Jeff Birkenstein with Mark Twain in Tumwater WA

Professor, English

Fields: Short story and short story sequence, American literature post-1865, food and culture literature, post-9/11 literature and culture, TESOL/EFL
Ph.D., English, University of Kentucky; M.A. Teaching English as a Second Language, ibid; B.A., English, U.C.L.A.; M.A., English, Cal State Long Beach.

Old Main 347
5000 Abbey Way SE
Lacey, WA 98503


"There is no hiding in my classes. Students are in the middle of it. Students not only read great texts, but they create knowledge. They write and discover new things about themselves, about their topics. There are many reasons to attend a smaller school, and this is chief among them."

Jeff Birkenstein is a professor in, and previously chair of, the Department of English at Saint Martin's University in Lacey, Washington. He received his Ph.D. from the University of Kentucky in 2003; he has a second MA in TESOL, also from Kentucky. His first MA was from California State University, Long Beach, where he was lucky enough to study under Charles E. May, the influential short story critic. After first attending Orange Coast (Community) College, he graduated from UCLA in 1993 as an English major. His major interests lie in American and world short stories; food; and, cultural criticism, especially post-9/11 narratives.

Jeff Birkenstein strives to break down the walls between the classroom and the world. To this end, he has traveled the world, having visited 44 countries and 49 states, often for teaching and research or while leading or co-leading student trips, including in Austria, China, Italy, Ireland, Japan, Mexico, Morocco, San Marino, Portugal, Russia, Spain, Taiwan, and Vatican City. He was a Fulbright scholar at Petrozavodsk State University (Russia) in 2013; an Upton Foundation Fellow, researching food in American history and literature in the Janice Bluestein Longstone Culinary Archive at the University of Michigan Libraries in 2014.

His critical work, too, merges literature, the classroom, and the larger world. For example, his horror at watching live on television a plane crash deliberately into New York's World Trade Center led to a conference and then a class (co-taught with anthropologist David Price) and then a book: Reframing 9/11: Film, Pop Culture and the "War on Terror" (Continuum 2010), co-edited with Anna Froula (East Carolina University) and Karen Randall (University of Bedfordshire, UK). Another example: a varied and interested eater for his entire life (including, finally, those scorpions in Beijing), he uses these diverse experiences when teaching a course called "Food & Fiction," which has, in turn, led to more writing, more traveling (especially with Communications professor Irina Gendelman), more team-teaching and, of course, more good eating.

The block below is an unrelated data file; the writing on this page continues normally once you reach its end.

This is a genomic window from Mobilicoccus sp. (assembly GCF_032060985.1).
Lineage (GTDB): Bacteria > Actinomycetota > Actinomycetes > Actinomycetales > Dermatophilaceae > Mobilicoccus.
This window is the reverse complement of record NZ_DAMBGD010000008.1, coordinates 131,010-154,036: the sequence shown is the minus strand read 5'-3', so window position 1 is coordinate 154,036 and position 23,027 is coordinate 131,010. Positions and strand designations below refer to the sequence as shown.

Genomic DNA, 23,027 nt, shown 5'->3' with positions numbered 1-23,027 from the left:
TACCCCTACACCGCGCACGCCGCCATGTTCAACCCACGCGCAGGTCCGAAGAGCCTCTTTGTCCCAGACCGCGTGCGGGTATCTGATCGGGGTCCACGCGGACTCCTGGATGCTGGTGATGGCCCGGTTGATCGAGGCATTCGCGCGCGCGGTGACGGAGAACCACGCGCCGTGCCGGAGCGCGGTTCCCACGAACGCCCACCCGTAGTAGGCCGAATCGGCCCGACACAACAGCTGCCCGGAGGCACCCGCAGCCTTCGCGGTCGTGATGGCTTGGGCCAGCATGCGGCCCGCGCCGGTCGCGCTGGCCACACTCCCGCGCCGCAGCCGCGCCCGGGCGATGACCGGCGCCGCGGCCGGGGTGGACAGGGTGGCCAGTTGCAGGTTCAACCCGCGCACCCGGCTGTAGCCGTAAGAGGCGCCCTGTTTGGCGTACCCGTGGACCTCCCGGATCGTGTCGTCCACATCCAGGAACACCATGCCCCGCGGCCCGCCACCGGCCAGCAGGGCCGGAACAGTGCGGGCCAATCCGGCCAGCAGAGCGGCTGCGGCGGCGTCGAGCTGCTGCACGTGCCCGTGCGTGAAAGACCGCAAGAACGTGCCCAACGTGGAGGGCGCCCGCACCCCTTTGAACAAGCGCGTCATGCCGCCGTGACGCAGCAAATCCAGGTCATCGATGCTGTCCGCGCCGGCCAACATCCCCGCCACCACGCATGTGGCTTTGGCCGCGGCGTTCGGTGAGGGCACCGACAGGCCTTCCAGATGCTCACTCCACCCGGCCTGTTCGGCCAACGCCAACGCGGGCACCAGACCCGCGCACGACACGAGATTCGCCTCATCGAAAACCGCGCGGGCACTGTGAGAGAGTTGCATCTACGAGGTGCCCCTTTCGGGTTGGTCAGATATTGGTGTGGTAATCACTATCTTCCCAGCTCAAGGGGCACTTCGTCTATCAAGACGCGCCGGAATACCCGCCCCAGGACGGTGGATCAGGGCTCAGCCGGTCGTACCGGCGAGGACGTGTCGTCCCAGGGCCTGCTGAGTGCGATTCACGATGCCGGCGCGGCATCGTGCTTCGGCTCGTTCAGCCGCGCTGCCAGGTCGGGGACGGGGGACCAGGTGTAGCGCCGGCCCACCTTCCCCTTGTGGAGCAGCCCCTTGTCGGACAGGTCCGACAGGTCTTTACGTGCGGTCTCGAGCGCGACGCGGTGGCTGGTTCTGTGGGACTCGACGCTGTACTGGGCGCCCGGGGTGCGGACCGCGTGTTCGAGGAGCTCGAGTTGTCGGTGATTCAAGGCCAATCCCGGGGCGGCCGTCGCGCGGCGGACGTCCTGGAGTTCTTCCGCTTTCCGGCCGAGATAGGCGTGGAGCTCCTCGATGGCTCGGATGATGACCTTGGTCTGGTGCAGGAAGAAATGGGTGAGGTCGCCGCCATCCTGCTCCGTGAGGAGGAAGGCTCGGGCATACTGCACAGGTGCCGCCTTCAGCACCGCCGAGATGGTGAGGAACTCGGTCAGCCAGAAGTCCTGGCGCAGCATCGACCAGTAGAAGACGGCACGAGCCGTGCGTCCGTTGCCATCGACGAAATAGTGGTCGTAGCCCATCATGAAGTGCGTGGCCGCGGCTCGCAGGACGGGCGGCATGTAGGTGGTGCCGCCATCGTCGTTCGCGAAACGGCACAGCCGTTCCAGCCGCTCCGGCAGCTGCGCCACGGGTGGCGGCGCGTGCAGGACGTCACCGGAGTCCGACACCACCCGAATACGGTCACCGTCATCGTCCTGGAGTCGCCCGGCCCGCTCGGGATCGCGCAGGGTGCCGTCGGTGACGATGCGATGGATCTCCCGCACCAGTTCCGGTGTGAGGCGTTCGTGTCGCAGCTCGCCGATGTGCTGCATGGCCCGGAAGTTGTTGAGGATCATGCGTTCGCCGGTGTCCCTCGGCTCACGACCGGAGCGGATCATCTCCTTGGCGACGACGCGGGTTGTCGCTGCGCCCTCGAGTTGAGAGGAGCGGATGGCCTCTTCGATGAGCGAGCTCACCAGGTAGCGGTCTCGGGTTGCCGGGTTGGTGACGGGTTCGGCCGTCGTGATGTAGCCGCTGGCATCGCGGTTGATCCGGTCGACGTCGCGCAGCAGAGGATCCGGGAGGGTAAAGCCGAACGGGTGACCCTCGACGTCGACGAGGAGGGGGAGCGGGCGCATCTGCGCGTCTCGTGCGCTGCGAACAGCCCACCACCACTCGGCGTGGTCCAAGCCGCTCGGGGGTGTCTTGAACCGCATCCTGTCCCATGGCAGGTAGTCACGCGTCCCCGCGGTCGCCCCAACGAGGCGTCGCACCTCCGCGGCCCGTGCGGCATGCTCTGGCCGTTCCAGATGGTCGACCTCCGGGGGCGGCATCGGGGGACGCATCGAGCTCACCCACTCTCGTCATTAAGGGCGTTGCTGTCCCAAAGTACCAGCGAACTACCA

Recent essays

  • “Paris Between the Wars: Gertrude Stein, Ernest Hemingway, Hunger, and Language.” In Critical Insights: American Writers in Exile. Eds. Jeff Birkenstein and Robert Hauhart. Salem Press/EBSCO, 2015.
  • “How Significant Food Can Make a Short Story into a Meal: The Hyphenated Immigrant Experience in Contemporary American Short Fiction."  In Liminality and the Short Story: Boundary Crossings in American, Canadian, and British Writing (in the series Routledge Interdisciplinary Perspectives on Literature).  Eds. Jochen Achilles and Ina Bergmann.  Routledge, January 2015.
  • “The Ugly American and the Legacy of Exceptionalism in American Politics and Literature.” The International Journal of Critical Cultural Studies 12.3-4 (2015): 1-10. Jeff Birkenstein and Robert C. Hauhart.
  • "Divorced from Reality: Time Bandits in Search of Fulfillment," In The Cinema of Terry Gilliam: It's a Mad World. Eds. Jeff Birkenstein, Anna Froula, Karen Randell, Columbia UP, 2013.
  • "The Houses that Alice Munro Built: Community in The Love of a Good Woman." In Critical Insights: Alice Munro. Ed. Charles E. May. Salem Press/EBSCO, 2012.
  • "Teaching Significant Food in Carver's Fiction." In Carver Across the Curriculum. Eds. Katherine Ashley and Paul Grant. Cambridge Scholars Press, 2011.
  • "An Early Broadside: The Far Right Raids Master and Commander: The Far Side of the World." In Reframing 9/11: Film, Popular Culture and the "War on Terror." Co-edited with Anna Froula and Karen Randell. Continuum, 2010.